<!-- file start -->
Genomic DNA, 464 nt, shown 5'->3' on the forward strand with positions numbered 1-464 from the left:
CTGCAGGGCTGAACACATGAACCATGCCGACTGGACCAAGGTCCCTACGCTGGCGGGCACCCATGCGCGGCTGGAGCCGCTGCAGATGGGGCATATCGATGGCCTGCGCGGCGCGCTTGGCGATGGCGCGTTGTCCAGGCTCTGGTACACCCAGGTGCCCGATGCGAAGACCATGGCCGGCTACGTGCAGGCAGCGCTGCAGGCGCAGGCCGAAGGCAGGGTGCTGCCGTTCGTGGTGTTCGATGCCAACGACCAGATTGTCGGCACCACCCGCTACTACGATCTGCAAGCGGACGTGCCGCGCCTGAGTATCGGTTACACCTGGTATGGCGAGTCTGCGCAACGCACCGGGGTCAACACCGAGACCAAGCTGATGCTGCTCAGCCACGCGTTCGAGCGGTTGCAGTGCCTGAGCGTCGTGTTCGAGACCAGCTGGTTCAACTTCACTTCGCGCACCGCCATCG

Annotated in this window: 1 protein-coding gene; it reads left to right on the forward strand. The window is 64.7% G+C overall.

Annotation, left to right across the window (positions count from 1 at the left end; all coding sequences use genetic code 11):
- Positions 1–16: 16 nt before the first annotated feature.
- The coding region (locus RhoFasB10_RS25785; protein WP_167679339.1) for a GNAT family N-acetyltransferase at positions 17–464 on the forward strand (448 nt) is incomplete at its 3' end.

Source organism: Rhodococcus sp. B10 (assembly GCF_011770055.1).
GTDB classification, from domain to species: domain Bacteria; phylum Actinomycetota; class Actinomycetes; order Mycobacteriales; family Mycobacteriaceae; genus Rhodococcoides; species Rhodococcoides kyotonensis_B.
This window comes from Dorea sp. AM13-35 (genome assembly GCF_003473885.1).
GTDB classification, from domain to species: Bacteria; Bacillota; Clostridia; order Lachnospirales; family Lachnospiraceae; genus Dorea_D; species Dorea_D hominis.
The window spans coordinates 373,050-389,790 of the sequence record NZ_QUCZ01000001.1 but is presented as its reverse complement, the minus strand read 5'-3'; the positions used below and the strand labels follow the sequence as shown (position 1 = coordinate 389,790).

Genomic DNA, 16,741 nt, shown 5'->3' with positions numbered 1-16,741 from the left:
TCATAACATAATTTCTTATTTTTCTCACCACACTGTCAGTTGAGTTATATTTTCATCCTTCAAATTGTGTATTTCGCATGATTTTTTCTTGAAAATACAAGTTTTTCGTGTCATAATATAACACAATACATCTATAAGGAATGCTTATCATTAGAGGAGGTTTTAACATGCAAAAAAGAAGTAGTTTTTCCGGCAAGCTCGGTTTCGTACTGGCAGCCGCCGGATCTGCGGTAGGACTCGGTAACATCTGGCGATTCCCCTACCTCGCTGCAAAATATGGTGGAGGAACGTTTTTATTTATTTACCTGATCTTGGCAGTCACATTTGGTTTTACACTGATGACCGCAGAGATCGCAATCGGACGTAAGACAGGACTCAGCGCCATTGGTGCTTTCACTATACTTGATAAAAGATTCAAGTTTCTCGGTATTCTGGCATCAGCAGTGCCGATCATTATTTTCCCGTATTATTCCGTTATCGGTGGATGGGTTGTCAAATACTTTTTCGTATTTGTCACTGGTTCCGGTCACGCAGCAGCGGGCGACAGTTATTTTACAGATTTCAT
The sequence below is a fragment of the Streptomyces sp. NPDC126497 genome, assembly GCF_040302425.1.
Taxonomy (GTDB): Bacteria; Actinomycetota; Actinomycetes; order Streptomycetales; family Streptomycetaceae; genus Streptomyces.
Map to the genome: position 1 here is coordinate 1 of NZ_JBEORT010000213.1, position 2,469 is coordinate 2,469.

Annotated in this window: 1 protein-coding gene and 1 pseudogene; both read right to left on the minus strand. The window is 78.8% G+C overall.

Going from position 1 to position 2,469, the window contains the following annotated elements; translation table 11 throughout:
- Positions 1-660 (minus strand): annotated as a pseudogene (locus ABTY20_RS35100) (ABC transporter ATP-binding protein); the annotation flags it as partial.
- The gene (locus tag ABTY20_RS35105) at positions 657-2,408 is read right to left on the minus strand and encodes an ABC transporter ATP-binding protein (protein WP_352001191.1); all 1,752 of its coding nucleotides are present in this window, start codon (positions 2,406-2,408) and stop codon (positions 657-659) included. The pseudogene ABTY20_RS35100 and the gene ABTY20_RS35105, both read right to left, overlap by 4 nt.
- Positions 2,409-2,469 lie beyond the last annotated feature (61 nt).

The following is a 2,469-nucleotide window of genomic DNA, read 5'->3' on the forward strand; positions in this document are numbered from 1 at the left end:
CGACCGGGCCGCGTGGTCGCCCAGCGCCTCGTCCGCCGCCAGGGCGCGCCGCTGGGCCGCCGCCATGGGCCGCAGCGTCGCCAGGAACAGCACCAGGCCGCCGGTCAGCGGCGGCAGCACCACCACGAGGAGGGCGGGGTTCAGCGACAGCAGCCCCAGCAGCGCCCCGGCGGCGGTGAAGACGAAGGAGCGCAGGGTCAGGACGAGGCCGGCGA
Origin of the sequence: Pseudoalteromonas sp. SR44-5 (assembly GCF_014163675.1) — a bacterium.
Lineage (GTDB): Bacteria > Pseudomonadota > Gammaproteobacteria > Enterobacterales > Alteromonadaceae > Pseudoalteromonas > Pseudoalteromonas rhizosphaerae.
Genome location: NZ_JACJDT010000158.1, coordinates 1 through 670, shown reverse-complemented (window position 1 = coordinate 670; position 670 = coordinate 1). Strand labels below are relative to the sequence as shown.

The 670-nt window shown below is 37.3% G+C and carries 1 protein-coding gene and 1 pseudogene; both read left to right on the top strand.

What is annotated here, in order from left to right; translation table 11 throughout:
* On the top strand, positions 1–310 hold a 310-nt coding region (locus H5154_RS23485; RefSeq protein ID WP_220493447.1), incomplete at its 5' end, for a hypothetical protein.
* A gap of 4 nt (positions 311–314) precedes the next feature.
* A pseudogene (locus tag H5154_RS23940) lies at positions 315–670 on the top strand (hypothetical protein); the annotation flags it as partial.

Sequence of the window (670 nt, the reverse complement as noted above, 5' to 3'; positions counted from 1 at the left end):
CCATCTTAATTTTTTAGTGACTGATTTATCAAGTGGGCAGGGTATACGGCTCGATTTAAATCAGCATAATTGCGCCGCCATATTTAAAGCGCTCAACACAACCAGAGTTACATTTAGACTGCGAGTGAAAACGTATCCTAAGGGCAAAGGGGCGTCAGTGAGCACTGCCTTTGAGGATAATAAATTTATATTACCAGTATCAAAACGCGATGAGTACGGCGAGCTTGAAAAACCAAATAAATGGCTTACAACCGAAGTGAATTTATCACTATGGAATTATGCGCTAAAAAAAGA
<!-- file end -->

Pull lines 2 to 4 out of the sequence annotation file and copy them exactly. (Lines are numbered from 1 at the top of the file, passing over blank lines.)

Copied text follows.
CTGCAGGGCTGAACACATGAACCATGCCGACTGGACCAAGGTCCCTACGCTGGCGGGCACCCATGCGCGGCTGGAGCCGCTGCAGATGGGGCATATCGATGGCCTGCGCGGCGCGCTTGGCGATGGCGCGTTGTCCAGGCTCTGGTACACCCAGGTGCCCGATGCGAAGACCATGGCCGGCTACGTGCAGGCAGCGCTGCAGGCGCAGGCCGAAGGCAGGGTGCTGCCGTTCGTGGTGTTCGATGCCAACGACCAGATTGTCGGCACCACCCGCTACTACGATCTGCAAGCGGACGTGCCGCGCCTGAGTATCGGTTACACCTGGTATGGCGAGTCTGCGCAACGCACCGGGGTCAACACCGAGACCAAGCTGATGCTGCTCAGCCACGCGTTCGAGCGGTTGCAGTGCCTGAGCGTCGTGTTCGAGACCAGCTGGTTCAACTTCACTTCGCGCACCGCCATCG

Annotated in this window: 1 protein-coding gene; it reads left to right on the forward strand. The window is 64.7% G+C overall.

Annotation, left to right across the window (positions count from 1 at the left end; all coding sequences use genetic code 11):